Victory Day, military and religious rhetoric
May 9 (the conquest of Berlin by the Russians) is the most beloved national holiday in Russia, the most solemn day in the history of the nation. This year the festival coincided with the new inauguration of the reign of "Tsar Putin IV" and the confirmation of Dimitri Medvedev. Young people involved in demonstrations beaten by "volunteers" dressed as Cossacks. According to Patriarch Kirill, military power exalts the Christian nature of Russia.
Moscow (AsiaNews) - Victory over Nazi-fascism was celebrated yesterday (photo 1). In the rest of the world it is attributed to the previous day, May 8, when the allies on both sides (American and Soviet) entered Berlin; but it was precisely on May 9 that Marshal Žukov proclaimed the Russian conquest of the German capital, whose partition was the very symbol of the subsequent cold war.
As confirmed by recent polls, May 9 is the most beloved national holiday in Russia: over 70% consider this day as the most solemn day in the history of the nation.
Before the fall of the Soviet Union, the favorite national holiday was on November 7th, a commemoration of the October Revolution, which received the maximum support from the authorities. Suppressed after the end of communism, in the national memory the revolution was replaced by the institution of the November 4 national day of reconciliation, which commemorates the expulsion of the Polish invaders and the end of the "Torbidi" in 1612, which allowed the ascent to the throne of the Romanov dynasty. In fact, very few Russians really remember the reasons for this solemnity, and all the rhetoric is concentrated on May 9, as an outpouring of Soviet pride along with the national one.
In reality, Russian history is marked by terrible defeats, which have thrown the country into long periods of foreign domination or social and economic depression: the internal struggles of the ancient princes, the medieval "tartar yoke", the numerous humiliations suffered by the Turks or the Poles , the long night of Soviet totalitarianism.
At the same time, Russian self-consciousness is nourished by sensational victories, almost always obtained through immense sacrifice and sustained by a strong apocalyptic perception of its universal mission of salvation. This was the case with the first victory over the Tatars in 1380, inspired by St. Sergius of Radonezh with his warrior monks; with the capture of Kazan 'of 1552, when Ivan the Terrible made the walls of the Mongols fall with the prayers to the Mother of God; with the uprising of Minin and Požarskij in 1612, blessed by the patriarch Ermogen, left to die of hunger by the Polish armies of the fake Tsar Dmitry. The most striking was certainly the defeat of Napoleon in 1812, when the Muscovites themselves burned the capital before the eyes of the Corsican dictator, while Tsar Alexander I was waiting in prayer in the palace chapel in St. Petersburg.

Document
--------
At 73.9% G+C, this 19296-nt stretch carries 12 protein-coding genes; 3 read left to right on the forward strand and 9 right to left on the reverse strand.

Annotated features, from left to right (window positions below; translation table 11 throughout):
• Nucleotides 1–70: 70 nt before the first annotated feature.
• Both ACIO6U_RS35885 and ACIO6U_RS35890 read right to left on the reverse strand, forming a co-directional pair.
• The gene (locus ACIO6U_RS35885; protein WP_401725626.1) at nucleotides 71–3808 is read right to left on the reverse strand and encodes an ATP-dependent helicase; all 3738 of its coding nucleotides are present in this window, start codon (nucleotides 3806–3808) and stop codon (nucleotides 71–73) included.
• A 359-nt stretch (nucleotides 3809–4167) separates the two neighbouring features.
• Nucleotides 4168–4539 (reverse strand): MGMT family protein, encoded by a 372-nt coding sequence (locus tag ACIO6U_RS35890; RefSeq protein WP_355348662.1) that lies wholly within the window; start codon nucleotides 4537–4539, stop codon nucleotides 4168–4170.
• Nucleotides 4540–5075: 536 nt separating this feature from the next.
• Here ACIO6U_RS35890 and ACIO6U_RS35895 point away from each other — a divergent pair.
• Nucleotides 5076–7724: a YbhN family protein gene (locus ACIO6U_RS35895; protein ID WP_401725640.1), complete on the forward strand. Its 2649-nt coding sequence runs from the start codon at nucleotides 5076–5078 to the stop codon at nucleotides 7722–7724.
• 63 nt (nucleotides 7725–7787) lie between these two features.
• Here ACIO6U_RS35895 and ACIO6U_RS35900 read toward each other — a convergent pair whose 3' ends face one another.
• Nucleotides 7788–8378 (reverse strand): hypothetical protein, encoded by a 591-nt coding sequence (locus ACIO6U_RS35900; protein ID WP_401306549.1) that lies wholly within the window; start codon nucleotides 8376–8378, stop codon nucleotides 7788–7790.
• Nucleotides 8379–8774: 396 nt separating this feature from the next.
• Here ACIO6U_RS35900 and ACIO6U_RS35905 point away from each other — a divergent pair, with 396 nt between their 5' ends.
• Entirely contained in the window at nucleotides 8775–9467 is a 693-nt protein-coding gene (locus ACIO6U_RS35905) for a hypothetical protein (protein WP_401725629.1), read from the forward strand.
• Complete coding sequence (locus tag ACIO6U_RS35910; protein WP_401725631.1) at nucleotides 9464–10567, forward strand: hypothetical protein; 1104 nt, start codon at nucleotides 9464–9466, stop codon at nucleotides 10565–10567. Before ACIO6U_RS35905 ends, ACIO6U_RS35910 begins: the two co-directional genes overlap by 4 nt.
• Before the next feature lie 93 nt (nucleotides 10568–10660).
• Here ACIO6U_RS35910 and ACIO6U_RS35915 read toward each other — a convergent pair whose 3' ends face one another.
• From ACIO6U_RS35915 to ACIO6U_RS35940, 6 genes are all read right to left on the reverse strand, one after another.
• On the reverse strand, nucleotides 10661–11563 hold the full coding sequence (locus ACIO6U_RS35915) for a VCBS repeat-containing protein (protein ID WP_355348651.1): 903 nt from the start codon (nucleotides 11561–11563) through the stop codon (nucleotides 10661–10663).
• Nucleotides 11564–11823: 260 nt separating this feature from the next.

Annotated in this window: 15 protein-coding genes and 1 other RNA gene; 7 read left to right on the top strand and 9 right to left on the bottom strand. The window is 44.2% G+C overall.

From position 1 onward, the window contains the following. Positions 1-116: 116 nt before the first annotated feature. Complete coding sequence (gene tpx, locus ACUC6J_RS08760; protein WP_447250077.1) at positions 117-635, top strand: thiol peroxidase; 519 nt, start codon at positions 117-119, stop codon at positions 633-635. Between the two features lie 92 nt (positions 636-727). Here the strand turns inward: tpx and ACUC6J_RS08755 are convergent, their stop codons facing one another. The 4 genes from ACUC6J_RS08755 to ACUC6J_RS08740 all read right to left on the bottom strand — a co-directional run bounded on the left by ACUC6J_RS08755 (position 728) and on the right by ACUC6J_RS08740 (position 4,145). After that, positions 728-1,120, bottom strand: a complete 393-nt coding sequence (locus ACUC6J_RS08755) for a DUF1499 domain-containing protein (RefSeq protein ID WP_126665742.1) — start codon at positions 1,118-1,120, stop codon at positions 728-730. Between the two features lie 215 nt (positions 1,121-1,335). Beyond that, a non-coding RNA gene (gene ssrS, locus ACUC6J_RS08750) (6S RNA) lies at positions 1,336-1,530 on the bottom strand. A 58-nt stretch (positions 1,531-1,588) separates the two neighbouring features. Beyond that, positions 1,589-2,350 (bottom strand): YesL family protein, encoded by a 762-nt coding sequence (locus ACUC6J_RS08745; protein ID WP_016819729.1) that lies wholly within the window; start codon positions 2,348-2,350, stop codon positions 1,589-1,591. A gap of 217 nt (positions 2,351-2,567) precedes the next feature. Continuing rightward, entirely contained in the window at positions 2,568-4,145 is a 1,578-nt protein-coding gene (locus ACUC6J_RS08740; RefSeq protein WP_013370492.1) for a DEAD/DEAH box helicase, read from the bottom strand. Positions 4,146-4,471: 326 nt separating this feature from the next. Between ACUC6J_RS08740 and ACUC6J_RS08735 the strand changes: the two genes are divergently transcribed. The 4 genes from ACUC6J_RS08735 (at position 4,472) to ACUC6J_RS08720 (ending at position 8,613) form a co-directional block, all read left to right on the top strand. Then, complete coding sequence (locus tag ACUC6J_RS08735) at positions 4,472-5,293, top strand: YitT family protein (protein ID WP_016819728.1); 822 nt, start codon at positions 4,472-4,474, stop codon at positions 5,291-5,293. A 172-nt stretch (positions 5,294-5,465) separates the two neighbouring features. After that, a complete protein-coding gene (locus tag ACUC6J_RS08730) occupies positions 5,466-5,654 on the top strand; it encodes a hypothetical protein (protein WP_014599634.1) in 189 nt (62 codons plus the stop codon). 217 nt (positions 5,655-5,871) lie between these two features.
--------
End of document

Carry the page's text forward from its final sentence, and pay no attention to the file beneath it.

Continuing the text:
The feeling of being destined to "save the world", and not just one's own country, has always inspired the Russians, called to be the "third and last Christian Rome", as the prophecy of Philotheus of Pskov said at the end of the fifteenth century. This happened in the Second World War, when Stalin had to transform the Marxist ideology into the most extreme Russian mysticism to resist the terrible Nazi invasion of the Barbarossa Operation. The Russians seem to know how to win only by destroying themselves, as in Napoleon's Moscow or in Hitler's Stalingrad, or in the thousand days of siege of Leningrad. The more this absolute dedication is exalted today, when - not surprisingly - the May holidays coincide with the new ‘enthronement’ of Tsar Putin IV, who confirmed the government of the faithful Medvedev to "revive Russia".
Victory, the Cossacks, St. George
Victory is the foundation of the current state ideology, in continuity with the recent and ancient history of its people. Paternalistic rhetoric and capillary propaganda anesthetize every other yearning of the masses and erase the sins of the powerful, as seen in the repression of youth demonstrations on May 5th. The youngsters and teenagers on the street were not beaten up by the policemen, but by "volunteers" dressed as Cossacks, now openly admitted next to the police, to symbolize a force that comes from the people themselves, and not from the top. The Cossacks, in fact, are the synthesis of this history of tragedies, rebellions and oppressions, and great victories on external and internal enemies: men outside the borders, who serve the tsar in the name of faith and of the destiny prepared by God.
The catchphrases that exalt Russian "great sacrifice", the podvig of monastic origin (almost a Christian jihâd) have been joined in recent years by the frivolous symbols of the "ribbons of St. George", distributed in their thousands to all the participants (photo 2) to give the Victory a more spiritual and at the same time more military sense, given that the holy Palestinian martyr is patron of Moscow and the army. The same patriarch of Moscow, Kirill (Gundjaev), has exalted the heroism of fathers and soldiers. By depositing the a wreath at the tomb of the Unknown Soldier (photo 3), the patriarch declared that "Victory has been conquered by our grandparents and great-grandparents, but the tradition of the victors is preserved in the memory of our people and in the life of our Armed Forces".
According to Kirill, military power exalts the Christian nature of Russia: "We see that today the Armed Forces are rightfully acquiring ever greater authority and respect among the people, because their ability to defend the Homeland boosts the pride of all for one's own country ... is a great responsibility, to be exercised with the force of arms and with the power of the spirit. It is the Church that forms the spirit, and for a strong people the Church must work forcefully ". Thus, the militant Church of Russia is ready for new grand conquests.